Two Interviews about Current Books, about Reproductive Technologies and Social Cohesion

Two radio interviews this week worth noting, in part just for the pleasure of listening to smart people, in contrast to what we dutifully hear every day from our politicians.

First, this KQED forum interview in which Bioethicist Hank Greely Forecasts ‘The End of Sex’ and the Future of Reproduction.

His book is called The End of Sex and the Future of Human Reproduction, and concerns potential reproductive technologies in which parents may “stop having sex for the purpose of reproduction” and instead use various technologies to generate multiple embryos and choose the best one, with all the attendant ethical and legal issues (not to mention in inevitably religious reactions). (His byline on the book is Henry T. Greely.) Whatever your views about such topics might be, Greely is obviously such an intelligent and cogent person, he is a pleasure to listen to.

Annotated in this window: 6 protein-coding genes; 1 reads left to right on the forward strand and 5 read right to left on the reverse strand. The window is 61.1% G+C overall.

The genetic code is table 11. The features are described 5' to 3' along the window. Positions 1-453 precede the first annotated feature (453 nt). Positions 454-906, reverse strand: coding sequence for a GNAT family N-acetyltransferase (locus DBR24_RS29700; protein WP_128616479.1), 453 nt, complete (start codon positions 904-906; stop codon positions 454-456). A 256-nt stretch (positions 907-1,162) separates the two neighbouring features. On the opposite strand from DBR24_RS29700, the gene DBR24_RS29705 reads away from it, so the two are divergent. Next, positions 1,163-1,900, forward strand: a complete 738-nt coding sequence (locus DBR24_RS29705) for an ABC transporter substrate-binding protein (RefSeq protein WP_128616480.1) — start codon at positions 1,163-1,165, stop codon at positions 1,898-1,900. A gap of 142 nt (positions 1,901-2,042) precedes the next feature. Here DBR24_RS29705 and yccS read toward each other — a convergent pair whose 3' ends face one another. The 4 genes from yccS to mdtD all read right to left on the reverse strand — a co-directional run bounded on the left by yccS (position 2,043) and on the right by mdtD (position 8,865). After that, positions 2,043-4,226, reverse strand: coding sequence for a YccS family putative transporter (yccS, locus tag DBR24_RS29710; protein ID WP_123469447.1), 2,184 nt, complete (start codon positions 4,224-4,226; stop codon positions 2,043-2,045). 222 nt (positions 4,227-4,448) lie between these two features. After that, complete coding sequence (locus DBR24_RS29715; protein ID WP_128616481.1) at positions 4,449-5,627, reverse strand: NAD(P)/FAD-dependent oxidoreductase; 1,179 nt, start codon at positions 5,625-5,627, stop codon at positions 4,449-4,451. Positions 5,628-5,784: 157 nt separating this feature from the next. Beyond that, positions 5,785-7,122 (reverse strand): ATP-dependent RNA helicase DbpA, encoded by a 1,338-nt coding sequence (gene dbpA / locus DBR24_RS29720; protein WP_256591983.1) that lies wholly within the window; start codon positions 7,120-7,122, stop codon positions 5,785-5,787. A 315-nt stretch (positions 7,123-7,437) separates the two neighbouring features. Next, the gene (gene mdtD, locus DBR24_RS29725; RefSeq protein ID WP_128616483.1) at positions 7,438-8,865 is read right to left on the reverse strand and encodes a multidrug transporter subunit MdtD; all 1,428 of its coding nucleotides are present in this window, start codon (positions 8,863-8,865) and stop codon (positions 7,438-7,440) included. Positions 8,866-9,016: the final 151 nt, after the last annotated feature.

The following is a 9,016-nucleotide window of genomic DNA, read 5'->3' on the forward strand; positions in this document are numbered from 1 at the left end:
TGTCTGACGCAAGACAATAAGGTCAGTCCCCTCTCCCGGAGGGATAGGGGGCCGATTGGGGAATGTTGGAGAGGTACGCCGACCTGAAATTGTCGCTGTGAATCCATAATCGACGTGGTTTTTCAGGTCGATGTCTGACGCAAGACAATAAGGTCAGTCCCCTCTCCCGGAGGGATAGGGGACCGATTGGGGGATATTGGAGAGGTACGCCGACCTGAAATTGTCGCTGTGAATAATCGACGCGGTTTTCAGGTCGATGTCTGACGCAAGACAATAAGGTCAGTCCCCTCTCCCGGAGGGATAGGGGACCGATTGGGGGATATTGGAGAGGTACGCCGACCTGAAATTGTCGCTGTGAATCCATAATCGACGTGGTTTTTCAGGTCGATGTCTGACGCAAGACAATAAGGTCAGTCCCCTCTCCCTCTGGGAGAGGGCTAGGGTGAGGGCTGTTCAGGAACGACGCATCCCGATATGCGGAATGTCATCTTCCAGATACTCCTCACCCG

(And, on these particular matters, I wish such options, or even the current surrogacy options for gay couples, had been available 20, or even 10, years ago.)

There was also this useful interview with Sebastian Junger, about his new book TRIBES, which is short enough that I bought it and will likely actually read it. It was on KQED’s Forum program Friday, hosted by Mina Kim: War Reporter Sebastian Junger Turns Attention to Veterans’ Lives at Home.

His subject is cultural cohesion, and in this way he sounds a lot like recent David Brooks op-eds, but his perspectives (as in many of his books), is that of a war veteran, and his take in this book is how returning vets from Afghanistan or Iraq, where they lived among units with strong cohesion (i.e. what might be called a tribal mentality), are appalled upon their return home to the US, to see such bitter cultural and political divisions. The vitriol with which one side attacks the other, from both directions he said, is truly harming our society.

(Also: an NPR interview with Junger about his book)

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